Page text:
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Socrates and the Political Community
An Ancient Debate
Socrates and the Political Community
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Mary P. Nichols - Author
SUNY Series in Political Theory: Contemporary Issues
N/A
Hardcover - 248 pages
Release Date: July 1987
ISBN10: 0-88706-395-0
ISBN13: 978-0-88706-395-4

Out of Print
Price: $33.95 
Paperback - 248 pages
Release Date: July 1987
ISBN10: 0-88706-396-9
ISBN13: 978-0-88706-396-1

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Summary

This book takes a fresh look at Socrates as he appeared to three ancient writers: Aristophanes, who attacked him for his theoretical studies; Plato, who immortalized him in his dialogues; and Aristotle, who criticized his political views. It addresses the questions of the interrelation of politics and philosophy by looking at Aristophanes' Clouds, Plato's Republic, and Book II of Aristotle's Politics--three sides of a debate on the value of Socrates' philosophic life.

Mary Nichols first discusses the relation between Aristophanes and Plato, showing that the city as Socrates' place of activity in the Republic resembles the philosophic thinktank mocked in Aristophanes' Clouds. By representing the extremes of the Republic's city, Plato shows that the dangers attributed by Aristophanes to the city are actually inherent in political life itself. They were to be moderated by Socratic political philosophy rather than Aristophanean comedy.

Nichols concludes by showing how Aristotle addressed the question at issue between Plato and Aristophanes when he founded his political science. Judging Plato's and Aristophanes' positions as partial, Nichols argues that Aristotle based his political science on the necessity to philosophy of political involvement and the necessity to politics of philosophical thought.

Mary P. Nichols is Visiting Scholar for Honors Education at the University of Delaware.


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Table of Contents

Acknowledgments
Introduction


Part I. Aristophanes' Laugher (The Clouds)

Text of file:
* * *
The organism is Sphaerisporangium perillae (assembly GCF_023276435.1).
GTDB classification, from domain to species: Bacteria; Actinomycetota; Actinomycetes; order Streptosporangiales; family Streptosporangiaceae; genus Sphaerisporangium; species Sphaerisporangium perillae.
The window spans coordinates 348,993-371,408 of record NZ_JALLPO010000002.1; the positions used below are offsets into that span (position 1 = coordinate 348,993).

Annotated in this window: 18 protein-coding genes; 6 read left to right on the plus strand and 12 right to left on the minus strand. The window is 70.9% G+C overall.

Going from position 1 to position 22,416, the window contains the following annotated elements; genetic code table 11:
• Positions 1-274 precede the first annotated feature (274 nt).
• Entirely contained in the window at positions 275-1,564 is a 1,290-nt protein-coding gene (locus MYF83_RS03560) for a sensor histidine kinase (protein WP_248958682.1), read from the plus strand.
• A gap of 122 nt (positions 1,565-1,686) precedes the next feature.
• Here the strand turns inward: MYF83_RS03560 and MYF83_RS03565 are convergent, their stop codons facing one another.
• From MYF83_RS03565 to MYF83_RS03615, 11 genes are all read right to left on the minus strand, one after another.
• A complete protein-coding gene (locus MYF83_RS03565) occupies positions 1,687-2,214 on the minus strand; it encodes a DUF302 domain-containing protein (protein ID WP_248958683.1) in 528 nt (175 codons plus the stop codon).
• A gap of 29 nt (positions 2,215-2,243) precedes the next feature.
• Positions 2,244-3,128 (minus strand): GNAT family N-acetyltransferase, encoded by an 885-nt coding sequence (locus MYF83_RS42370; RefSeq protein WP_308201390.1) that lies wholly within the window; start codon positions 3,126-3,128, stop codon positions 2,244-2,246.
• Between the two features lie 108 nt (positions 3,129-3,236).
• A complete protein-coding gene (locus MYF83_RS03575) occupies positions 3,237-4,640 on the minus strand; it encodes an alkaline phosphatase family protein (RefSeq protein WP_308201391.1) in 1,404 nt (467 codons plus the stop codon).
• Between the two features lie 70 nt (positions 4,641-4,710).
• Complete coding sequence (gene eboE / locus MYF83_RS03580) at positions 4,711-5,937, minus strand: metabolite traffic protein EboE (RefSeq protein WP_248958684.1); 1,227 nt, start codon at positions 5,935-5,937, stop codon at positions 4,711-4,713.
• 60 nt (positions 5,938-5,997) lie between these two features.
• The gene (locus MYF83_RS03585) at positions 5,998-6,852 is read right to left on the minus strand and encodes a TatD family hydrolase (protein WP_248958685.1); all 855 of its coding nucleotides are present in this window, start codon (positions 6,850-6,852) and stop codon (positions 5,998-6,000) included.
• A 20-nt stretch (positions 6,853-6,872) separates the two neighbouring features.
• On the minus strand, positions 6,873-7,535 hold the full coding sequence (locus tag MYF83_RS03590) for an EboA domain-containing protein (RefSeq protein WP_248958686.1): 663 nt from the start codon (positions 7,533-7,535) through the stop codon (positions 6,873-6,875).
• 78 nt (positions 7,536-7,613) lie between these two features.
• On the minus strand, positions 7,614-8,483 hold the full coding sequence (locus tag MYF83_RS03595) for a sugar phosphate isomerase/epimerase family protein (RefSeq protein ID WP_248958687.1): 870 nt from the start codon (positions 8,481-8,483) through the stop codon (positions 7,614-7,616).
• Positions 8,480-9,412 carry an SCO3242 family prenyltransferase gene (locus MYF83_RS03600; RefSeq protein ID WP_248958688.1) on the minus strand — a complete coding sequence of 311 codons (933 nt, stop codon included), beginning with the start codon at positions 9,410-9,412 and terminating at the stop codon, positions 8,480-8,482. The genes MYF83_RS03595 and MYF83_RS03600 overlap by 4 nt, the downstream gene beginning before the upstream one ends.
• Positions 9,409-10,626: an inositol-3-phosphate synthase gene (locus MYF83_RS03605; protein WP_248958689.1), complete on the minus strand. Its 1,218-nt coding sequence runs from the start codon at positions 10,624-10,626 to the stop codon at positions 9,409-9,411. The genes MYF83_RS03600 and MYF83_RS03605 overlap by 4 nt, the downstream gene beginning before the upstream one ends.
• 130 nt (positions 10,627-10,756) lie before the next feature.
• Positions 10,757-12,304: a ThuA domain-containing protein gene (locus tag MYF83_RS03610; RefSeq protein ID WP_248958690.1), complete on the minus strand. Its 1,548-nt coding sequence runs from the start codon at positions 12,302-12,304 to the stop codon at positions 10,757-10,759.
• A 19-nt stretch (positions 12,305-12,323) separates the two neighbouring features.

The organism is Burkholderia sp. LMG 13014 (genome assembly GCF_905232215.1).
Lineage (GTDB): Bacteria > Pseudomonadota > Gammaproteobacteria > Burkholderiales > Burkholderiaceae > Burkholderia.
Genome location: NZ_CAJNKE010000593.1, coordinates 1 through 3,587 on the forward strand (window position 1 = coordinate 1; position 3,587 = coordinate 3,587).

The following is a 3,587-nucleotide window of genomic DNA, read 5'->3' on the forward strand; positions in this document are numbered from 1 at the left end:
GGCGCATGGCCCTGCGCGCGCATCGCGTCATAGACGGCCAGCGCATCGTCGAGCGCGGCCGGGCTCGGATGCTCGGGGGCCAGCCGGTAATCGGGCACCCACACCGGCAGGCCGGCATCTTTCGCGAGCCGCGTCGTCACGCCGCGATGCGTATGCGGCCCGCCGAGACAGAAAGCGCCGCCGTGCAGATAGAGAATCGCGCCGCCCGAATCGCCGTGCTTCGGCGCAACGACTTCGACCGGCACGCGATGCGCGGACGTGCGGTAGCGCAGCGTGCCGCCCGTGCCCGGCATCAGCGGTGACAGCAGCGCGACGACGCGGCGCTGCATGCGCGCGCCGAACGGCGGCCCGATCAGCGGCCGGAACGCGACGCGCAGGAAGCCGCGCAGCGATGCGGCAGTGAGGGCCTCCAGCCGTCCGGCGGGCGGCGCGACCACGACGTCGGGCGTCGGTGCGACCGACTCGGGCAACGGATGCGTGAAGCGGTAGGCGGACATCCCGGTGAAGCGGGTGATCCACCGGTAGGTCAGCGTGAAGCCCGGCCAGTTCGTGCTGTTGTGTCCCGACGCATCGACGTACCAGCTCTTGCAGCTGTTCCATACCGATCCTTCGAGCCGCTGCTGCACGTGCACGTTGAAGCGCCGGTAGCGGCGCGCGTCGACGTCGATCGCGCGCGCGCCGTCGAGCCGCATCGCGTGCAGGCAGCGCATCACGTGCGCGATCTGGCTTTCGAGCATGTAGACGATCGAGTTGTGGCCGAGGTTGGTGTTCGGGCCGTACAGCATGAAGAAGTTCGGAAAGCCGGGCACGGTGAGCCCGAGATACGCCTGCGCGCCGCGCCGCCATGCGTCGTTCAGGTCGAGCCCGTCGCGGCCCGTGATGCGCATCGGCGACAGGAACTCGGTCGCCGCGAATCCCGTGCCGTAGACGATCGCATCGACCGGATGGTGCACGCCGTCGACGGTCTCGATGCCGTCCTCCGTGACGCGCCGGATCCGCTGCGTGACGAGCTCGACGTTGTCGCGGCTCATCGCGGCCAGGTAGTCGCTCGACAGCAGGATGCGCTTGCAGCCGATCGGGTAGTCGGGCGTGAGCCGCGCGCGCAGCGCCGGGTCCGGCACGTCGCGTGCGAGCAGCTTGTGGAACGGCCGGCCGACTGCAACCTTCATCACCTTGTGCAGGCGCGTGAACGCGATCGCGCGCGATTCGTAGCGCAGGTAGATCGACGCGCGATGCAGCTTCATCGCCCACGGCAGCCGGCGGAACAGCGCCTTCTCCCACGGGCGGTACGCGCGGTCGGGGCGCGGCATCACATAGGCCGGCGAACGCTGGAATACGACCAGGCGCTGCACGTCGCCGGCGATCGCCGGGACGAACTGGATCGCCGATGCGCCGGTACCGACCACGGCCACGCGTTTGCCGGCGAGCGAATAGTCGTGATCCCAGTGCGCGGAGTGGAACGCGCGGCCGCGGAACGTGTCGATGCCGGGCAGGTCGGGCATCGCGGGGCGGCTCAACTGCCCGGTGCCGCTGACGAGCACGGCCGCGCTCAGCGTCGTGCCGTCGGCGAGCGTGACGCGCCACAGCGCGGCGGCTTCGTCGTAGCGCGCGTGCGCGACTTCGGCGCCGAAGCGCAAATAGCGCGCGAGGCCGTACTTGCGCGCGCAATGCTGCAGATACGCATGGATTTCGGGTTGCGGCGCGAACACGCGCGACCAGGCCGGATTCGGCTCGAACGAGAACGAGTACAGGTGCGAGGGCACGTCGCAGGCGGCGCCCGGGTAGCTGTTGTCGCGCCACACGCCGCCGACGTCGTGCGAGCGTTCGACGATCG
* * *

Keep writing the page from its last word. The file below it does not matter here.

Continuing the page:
Introduction
Strepsiades' Problem
Strepsiades' Introduction to the Thinkery
The Parabasis: The Clouds' Address to the Audience
Socrates' Instruction of the Strepsiades
The Contest Presented before Phidippides
Its Aftermath
The Standpoint of Comedy

Part II. Political Philosophy: Plat's Response (The Republic)
Introduction
Chapter 1. Plato's Introduction to Political Philosophy (Book I of the Republic)
Introduction
The Setting of the Dialogue
Socrates' Meeting with Cephalus
Socrates' and Polemarchus' Search for a Definition of Justice
Socrates' Quarrel with Thrasymachus
The Task of Political Philosophy

Chapter 2. Justice in the City and the Soul (Books II-IV of the Republic)
Introduction
Glaucon and Adeimantus
The City of Pigs and Its Deficiencies
The Nature of the Guardians
The Guardians' Education in Music: The Public Tales
The Guardians' Education in Music: Further Considerations
The Gymnastic Education of the Guardians
The Unity of the City: Its Noble Lie and Communism of Property
Locating Justice in the City
Drawing a Parallel to the Soul
The
Republic's Defense of Justice and Aristophanes' Clouds
Chapter 3. Communism and Philosophy (Books V-VII of the Republic)
Introduction
Socrates' Reluctance to Speak
Common Natures, Common Jobs
Communism of Women and Children
The Philosopher-Kings
The Dangers of Politics

Chapter 4. A return to the Socratic Perspective (Books VIII-X of the Republic)
Introduction
The Degeneration of Regimes and Human Beings
The contest between Justice and INjustice
Socrates' New Criticism of Poetry
Poetry and the Reconciliation of the
Republic's Dichotomies
The Unresolved Quarrel between Aristophanes and Plato


Part III. Political Science: Aristotle's Achievement (Book II of the Politics) Introduction
Aristotle's Criticism of Socrates and Plato
The Other Regimes in Speech
The List of Legislators
Aristotle's Political Science as a Repose to Plato

Afterword: Ancients and Moderns: Another Debate
Notes
Selected Bibliography
Index


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